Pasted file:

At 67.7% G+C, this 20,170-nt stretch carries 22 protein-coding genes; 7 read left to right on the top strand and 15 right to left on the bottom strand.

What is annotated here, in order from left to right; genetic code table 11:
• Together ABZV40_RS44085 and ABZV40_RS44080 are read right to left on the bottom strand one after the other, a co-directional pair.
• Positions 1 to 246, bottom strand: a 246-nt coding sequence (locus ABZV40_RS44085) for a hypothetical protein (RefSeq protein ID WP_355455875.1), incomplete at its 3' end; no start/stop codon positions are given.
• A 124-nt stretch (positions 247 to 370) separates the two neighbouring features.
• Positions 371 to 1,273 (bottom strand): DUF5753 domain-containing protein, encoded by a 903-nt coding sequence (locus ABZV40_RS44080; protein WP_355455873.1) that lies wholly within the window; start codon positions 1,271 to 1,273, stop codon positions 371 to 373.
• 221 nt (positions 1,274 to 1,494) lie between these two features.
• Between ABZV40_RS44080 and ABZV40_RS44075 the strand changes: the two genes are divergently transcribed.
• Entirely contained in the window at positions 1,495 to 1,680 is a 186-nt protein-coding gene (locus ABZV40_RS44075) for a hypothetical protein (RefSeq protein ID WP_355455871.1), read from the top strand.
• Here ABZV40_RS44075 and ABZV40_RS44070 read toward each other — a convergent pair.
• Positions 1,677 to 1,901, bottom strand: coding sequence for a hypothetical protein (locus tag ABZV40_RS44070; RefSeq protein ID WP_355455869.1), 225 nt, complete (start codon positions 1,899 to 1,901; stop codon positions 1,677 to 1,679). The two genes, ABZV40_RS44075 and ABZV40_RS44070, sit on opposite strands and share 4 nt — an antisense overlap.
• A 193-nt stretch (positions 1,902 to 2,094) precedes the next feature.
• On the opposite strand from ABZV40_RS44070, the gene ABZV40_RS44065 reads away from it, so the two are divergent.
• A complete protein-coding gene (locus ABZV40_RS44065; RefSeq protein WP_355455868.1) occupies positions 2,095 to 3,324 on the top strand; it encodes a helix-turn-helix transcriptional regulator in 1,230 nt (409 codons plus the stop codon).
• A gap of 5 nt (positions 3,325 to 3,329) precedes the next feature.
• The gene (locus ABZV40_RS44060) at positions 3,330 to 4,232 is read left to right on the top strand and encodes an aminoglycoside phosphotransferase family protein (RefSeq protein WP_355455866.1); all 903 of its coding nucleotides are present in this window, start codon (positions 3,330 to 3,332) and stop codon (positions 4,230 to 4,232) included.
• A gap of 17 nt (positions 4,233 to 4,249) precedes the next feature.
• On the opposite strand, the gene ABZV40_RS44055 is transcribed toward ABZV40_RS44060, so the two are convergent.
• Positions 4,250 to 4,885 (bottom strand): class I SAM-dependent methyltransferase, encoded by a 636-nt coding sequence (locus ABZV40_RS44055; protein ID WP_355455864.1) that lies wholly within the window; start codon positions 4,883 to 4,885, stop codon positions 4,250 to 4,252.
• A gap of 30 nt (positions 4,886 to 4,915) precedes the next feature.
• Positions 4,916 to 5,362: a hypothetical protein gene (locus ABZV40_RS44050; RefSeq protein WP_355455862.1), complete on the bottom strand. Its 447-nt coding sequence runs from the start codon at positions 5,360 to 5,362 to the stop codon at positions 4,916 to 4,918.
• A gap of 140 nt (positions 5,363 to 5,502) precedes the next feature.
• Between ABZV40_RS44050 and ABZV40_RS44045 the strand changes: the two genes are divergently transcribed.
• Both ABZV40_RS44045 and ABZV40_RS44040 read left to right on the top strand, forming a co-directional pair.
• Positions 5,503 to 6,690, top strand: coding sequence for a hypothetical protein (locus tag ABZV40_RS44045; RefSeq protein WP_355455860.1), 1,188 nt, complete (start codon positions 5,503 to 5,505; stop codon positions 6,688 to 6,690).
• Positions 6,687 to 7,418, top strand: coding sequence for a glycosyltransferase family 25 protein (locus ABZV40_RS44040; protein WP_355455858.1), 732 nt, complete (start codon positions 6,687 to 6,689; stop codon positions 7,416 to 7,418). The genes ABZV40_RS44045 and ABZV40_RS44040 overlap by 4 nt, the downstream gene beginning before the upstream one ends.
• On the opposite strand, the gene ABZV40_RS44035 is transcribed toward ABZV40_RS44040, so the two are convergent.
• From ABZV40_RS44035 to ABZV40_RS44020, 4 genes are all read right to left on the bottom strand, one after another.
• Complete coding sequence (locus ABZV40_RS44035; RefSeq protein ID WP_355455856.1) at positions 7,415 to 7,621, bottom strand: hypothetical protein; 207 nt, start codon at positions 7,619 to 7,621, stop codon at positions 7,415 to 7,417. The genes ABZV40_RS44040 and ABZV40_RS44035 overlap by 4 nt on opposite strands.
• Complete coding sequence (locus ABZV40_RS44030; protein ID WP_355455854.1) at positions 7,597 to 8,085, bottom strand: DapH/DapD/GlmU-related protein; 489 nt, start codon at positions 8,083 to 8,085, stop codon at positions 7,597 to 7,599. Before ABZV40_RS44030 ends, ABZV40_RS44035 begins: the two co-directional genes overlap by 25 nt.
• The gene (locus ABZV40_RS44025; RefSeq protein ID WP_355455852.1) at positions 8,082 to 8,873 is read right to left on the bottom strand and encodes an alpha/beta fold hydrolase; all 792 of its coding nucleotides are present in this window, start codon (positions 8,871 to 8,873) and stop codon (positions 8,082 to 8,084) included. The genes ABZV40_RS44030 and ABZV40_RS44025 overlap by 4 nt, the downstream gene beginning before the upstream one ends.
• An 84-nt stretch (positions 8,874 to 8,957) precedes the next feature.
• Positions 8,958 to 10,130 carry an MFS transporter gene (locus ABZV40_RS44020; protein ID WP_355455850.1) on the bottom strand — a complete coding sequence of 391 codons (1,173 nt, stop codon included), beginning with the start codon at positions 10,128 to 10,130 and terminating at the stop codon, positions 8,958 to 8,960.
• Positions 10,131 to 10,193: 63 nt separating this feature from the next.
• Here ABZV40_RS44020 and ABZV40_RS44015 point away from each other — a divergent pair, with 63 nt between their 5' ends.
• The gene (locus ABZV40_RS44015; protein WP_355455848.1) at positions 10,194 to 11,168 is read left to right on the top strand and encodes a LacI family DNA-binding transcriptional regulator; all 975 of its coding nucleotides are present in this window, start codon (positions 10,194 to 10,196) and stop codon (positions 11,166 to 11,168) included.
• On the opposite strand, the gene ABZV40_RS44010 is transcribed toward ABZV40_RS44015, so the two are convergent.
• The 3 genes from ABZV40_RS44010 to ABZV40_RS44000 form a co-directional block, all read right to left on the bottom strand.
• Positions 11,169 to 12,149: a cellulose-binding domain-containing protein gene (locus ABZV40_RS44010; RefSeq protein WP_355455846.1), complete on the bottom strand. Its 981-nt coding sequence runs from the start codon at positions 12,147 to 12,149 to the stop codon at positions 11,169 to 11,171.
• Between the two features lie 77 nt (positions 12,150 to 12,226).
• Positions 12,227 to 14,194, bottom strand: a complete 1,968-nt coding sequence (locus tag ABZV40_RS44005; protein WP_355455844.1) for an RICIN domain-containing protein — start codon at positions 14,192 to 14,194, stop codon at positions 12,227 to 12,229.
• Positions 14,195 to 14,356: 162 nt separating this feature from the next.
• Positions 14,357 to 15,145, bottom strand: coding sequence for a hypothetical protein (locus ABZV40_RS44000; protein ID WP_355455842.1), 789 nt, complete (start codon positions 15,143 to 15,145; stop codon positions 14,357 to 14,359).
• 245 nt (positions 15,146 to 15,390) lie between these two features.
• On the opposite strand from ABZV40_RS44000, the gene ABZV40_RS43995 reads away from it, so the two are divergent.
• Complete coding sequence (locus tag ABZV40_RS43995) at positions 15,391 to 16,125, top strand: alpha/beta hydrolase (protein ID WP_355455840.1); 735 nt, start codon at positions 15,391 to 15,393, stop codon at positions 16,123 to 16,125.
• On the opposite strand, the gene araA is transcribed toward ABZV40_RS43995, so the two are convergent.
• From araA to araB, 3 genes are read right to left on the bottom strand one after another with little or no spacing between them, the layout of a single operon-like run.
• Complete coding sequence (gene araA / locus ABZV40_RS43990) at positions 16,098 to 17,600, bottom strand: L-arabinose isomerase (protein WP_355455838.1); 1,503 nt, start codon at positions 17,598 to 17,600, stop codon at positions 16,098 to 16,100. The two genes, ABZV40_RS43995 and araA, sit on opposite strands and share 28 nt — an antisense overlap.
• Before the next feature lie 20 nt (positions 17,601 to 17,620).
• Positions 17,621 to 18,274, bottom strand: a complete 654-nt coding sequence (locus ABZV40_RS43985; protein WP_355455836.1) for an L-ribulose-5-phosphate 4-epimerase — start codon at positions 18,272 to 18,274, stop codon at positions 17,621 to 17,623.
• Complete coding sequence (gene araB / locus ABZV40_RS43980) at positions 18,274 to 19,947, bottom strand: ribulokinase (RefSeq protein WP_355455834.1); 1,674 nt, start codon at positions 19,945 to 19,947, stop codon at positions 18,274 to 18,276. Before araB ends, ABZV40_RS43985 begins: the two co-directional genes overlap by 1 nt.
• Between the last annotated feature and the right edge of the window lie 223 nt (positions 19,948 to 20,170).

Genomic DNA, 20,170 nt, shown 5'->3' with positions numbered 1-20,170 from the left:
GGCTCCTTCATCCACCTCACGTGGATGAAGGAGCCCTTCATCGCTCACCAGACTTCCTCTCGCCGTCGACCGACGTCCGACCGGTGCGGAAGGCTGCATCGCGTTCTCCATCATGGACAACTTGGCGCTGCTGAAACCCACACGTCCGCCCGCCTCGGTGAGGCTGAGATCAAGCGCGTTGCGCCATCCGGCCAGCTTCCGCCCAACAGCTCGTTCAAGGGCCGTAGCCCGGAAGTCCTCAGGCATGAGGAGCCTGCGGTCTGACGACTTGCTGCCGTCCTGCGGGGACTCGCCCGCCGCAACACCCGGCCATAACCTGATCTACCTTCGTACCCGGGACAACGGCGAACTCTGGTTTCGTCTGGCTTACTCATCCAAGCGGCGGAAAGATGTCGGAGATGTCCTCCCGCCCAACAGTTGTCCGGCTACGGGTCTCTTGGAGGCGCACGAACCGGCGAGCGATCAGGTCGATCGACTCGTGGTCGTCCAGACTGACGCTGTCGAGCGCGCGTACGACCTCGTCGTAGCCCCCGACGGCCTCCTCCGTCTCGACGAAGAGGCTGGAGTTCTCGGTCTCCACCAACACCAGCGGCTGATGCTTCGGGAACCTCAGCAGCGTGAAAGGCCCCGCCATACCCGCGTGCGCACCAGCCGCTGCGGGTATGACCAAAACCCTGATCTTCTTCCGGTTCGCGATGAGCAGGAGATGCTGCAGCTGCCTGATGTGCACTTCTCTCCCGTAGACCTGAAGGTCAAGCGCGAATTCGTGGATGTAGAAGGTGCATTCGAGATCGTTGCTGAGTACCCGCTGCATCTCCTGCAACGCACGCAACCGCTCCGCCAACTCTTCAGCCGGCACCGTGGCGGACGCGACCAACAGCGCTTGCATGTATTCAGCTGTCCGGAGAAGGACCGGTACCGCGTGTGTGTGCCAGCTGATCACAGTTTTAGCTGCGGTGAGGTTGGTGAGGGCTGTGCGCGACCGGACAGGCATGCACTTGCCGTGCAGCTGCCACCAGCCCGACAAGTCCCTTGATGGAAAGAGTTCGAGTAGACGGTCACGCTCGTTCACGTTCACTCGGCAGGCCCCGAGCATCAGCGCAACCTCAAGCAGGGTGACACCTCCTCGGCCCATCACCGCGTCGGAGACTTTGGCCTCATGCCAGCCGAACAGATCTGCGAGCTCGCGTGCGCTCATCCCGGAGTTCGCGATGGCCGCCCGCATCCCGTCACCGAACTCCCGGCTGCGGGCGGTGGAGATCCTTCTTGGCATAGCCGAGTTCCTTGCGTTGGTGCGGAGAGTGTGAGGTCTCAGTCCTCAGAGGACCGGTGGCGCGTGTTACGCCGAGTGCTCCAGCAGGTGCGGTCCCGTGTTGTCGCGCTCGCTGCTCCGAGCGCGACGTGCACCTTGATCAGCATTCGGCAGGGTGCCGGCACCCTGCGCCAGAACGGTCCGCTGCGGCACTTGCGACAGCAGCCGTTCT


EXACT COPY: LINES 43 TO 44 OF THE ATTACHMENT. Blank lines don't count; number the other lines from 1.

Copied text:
• Positions 14,357 to 15,145, bottom strand: coding sequence for a hypothetical protein (locus ABZV40_RS44000; protein ID WP_355455842.1), 789 nt, complete (start codon positions 15,143 to 15,145; stop codon positions 14,357 to 14,359).
• 245 nt (positions 15,146 to 15,390) lie between these two features.